ACT is launching an information campaign to support the Treaty Principles Bill, starting with an info hub at

On Monday at Waitangi, the ACT caucus stood up to defend a basic value: that every child growing up in New Zealand deserves the same respect and dignity, including equality before the law.

This belief is a core principle – or kaupapa – for ACT. It’s a belief shared by most New Zealanders, including Māori. And it’s a principle that has the backing of our nation’s founding document, with Article Three of Te Tiriti promising the same rights and duties for all New Zealanders.

Our belief in unity and equal rights underpins the Treaty Principles Bill. This law will unwind the divisive modern ‘partnership’ interpretation of the Treaty and restore its meaning to what was actually written and signed in 1840.

Today ACT is launching a campaign to give Kiwis the facts on the Treaty Principles Bill.

Time and time again, the opposition have claimed we are trying to re-write, or even abolish, the Treaty. This is false.

Kiwis deserve high-quality information on exactly why ACT is promoting this bill and what it will do. That's why we’ve set up an info hub at for New Zealanders to get the facts.

In short, the Bill defines the Treaty principles – which have so far been interpreted without input from New Zealanders – to align with the three Articles of Te Tiriti.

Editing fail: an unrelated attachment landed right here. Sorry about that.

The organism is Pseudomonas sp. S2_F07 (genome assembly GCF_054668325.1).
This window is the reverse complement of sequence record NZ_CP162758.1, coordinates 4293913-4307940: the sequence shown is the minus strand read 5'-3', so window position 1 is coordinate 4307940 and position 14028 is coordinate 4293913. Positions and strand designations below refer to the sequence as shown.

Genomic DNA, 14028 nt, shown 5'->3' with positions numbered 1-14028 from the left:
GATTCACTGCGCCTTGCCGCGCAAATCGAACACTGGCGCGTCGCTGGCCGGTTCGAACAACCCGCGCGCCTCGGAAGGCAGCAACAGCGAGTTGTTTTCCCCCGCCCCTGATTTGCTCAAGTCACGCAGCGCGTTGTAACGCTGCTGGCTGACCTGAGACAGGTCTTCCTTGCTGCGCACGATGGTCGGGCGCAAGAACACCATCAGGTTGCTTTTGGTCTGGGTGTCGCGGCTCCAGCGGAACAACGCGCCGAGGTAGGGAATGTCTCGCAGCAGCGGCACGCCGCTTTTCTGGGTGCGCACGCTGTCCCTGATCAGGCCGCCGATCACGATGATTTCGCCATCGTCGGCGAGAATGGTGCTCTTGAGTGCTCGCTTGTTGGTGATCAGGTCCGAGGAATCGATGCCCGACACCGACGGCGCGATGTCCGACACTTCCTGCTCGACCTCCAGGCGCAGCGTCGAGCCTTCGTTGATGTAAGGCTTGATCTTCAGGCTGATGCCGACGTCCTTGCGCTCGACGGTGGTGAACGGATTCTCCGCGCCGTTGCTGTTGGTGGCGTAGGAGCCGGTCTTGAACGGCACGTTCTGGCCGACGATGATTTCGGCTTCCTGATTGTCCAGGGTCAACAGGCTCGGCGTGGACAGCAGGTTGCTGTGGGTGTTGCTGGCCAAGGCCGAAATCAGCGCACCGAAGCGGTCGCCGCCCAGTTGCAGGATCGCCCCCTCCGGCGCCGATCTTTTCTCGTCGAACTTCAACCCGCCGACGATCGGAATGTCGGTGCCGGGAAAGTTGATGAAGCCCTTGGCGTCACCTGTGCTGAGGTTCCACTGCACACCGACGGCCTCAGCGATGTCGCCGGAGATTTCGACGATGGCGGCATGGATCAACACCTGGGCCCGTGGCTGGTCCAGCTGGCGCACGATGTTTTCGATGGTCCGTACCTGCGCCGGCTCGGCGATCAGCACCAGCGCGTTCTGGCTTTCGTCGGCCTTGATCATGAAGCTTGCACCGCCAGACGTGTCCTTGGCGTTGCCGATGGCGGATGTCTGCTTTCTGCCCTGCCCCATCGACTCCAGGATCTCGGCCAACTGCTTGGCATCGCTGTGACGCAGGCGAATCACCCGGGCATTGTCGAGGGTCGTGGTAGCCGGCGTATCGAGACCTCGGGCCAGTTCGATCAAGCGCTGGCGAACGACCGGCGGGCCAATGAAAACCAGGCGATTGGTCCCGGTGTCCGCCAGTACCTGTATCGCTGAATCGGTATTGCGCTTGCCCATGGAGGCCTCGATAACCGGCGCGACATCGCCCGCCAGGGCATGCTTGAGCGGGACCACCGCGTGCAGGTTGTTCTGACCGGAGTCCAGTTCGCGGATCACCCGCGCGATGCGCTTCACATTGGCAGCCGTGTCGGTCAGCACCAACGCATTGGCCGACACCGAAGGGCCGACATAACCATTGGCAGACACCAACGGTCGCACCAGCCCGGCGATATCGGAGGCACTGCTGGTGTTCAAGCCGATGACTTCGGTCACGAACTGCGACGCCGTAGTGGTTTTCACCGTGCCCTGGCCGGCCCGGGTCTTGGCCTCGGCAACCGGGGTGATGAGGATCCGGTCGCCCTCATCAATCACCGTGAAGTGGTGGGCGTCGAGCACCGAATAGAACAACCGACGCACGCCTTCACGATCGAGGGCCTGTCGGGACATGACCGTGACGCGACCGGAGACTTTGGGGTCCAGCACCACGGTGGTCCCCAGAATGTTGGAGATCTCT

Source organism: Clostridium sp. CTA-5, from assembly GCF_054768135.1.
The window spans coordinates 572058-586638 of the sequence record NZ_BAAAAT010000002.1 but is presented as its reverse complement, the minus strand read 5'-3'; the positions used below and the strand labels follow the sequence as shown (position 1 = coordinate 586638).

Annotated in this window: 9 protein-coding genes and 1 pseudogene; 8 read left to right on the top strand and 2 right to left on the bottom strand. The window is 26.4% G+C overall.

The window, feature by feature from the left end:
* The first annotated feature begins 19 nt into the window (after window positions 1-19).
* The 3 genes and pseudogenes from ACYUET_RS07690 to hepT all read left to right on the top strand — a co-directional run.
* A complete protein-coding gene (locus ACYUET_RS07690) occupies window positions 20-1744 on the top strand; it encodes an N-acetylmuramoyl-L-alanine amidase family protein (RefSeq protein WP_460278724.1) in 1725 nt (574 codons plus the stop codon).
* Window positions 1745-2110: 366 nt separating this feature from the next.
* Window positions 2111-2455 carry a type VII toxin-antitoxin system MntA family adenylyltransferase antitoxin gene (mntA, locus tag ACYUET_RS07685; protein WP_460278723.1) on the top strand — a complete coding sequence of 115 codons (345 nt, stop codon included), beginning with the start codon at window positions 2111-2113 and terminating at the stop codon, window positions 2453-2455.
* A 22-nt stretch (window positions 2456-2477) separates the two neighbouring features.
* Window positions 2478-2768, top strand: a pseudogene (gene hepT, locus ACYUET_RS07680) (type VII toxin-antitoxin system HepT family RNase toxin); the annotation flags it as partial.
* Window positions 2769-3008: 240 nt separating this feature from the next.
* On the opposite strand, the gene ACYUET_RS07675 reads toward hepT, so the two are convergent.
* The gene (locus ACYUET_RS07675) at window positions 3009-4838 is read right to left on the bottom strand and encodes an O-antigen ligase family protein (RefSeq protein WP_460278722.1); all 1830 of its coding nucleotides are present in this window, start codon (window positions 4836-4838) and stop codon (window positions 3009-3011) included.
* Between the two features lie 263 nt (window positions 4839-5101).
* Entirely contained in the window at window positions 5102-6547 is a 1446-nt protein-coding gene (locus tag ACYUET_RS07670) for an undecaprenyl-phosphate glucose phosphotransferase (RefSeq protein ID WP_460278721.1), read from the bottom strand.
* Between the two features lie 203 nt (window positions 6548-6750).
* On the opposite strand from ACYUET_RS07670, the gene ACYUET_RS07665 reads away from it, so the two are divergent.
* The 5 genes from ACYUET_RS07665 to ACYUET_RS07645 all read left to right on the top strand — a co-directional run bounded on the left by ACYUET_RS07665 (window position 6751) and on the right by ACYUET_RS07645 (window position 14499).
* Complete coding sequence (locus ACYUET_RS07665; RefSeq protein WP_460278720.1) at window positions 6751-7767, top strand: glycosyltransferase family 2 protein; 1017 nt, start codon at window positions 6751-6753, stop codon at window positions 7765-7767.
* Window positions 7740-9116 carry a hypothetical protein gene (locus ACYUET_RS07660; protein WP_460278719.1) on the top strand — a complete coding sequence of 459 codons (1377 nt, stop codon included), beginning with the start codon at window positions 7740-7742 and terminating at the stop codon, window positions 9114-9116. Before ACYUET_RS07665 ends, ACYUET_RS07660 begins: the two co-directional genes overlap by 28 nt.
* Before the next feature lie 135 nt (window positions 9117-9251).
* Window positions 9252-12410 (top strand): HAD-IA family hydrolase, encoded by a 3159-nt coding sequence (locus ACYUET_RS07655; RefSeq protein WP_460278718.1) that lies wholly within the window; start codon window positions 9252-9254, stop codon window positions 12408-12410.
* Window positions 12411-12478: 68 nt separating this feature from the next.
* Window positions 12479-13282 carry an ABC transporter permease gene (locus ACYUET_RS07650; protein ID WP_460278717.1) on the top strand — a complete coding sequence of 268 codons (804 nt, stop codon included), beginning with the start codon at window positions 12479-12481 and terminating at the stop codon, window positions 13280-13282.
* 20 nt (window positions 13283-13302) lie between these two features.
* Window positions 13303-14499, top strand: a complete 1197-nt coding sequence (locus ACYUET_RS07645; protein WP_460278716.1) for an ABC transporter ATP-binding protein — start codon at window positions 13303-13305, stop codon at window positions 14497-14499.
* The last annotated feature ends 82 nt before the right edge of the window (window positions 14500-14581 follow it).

Te Tiriti is a taonga that promised equal rights for all. By restoring the mana of original text, the courts and bureaucracy will no longer be able to twist our founding document to justify divisive co-governance, special government positions, and separate public services.

Of course, this is only the beginning of the conversation. Every New Zealander will have the chance to make their voice heard by a Select Committee of Parliamentarians, and if the bill passes through Parliament, there will be a referendum campaign before a nationwide vote.

The Treaty Principles Bill is ACT policy and ACT’s coalition agreement with National and New Zealand First commits to introducing and passing a Treaty Principles Bill through a first reading in 2024. However, Cabinet  made up of all three parties  will need to agree to the final shape of the Bill before it is introduced to the House.

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